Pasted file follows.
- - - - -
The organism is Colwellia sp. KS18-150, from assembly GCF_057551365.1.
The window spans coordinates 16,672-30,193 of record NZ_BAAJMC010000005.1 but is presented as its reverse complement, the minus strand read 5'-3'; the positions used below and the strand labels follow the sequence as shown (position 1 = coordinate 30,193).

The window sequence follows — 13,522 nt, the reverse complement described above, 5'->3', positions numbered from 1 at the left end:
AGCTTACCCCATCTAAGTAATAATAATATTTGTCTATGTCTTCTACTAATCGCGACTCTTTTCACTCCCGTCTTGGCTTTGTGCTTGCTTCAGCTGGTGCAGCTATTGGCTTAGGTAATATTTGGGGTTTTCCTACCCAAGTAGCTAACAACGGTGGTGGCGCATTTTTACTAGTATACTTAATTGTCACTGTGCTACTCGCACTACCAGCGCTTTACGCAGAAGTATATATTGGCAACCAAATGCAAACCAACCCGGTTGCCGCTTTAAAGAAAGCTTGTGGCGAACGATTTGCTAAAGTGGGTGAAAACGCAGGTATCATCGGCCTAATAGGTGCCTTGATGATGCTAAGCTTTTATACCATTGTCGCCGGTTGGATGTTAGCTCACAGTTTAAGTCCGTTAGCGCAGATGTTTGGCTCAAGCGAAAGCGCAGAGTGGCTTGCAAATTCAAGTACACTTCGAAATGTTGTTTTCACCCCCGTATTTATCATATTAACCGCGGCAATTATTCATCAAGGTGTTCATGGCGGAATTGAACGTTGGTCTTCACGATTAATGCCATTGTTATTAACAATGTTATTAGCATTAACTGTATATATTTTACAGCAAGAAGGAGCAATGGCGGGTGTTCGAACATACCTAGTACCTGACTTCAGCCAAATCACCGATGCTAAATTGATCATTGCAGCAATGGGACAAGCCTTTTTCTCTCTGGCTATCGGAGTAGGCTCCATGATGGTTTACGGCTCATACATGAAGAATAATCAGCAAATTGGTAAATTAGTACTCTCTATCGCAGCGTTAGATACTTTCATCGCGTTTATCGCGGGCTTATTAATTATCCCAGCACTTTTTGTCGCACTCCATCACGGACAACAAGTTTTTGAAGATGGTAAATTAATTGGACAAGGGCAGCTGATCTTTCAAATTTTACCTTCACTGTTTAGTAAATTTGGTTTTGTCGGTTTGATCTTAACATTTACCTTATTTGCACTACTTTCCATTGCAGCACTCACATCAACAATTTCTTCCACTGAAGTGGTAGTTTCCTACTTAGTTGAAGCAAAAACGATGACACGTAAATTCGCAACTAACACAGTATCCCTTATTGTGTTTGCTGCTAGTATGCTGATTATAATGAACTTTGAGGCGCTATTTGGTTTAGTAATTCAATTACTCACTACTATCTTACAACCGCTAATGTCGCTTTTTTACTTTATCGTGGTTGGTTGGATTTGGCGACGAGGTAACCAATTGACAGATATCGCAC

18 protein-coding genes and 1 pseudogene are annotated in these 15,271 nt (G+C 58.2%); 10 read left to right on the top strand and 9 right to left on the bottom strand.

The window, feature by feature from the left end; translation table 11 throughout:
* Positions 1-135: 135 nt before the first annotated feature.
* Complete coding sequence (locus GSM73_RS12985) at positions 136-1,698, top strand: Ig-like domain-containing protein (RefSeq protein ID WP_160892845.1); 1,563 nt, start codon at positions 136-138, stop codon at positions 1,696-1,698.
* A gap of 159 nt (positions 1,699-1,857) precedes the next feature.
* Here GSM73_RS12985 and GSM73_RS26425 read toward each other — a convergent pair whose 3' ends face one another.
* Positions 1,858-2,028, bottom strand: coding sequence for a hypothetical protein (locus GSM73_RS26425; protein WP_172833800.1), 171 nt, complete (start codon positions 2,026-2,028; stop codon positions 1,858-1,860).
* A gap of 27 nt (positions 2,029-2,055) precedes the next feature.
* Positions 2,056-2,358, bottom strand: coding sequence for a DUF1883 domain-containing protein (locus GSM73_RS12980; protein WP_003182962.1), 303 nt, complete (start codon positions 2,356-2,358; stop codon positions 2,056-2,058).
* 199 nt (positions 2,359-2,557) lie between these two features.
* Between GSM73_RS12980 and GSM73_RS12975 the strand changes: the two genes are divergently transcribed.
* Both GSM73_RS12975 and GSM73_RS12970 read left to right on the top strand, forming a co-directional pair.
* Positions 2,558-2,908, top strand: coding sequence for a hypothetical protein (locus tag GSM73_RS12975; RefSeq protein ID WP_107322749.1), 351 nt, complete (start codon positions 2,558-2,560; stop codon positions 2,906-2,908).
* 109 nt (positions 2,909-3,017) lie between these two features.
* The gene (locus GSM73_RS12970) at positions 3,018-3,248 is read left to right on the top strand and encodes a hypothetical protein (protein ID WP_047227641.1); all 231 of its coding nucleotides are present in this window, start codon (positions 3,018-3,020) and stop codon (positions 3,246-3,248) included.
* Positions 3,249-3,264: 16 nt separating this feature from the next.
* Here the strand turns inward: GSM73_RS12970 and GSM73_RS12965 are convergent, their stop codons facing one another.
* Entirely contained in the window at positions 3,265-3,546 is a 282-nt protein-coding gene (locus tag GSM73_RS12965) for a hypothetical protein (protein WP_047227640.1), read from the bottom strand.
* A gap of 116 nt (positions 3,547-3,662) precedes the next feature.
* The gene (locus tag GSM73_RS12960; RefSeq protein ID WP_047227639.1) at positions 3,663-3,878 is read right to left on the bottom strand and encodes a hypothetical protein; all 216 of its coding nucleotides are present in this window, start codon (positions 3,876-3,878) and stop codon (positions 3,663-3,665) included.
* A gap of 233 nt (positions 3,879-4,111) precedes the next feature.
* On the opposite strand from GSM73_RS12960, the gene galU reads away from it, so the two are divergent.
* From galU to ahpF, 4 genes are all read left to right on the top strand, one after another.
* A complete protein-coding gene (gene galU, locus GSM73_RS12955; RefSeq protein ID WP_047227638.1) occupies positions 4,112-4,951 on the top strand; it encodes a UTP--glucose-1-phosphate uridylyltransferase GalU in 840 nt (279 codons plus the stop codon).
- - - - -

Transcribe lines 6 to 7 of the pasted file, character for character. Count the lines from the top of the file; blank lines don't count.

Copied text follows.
The window, feature by feature from the left end; translation table 11 throughout:
* Positions 1-135: 135 nt before the first annotated feature.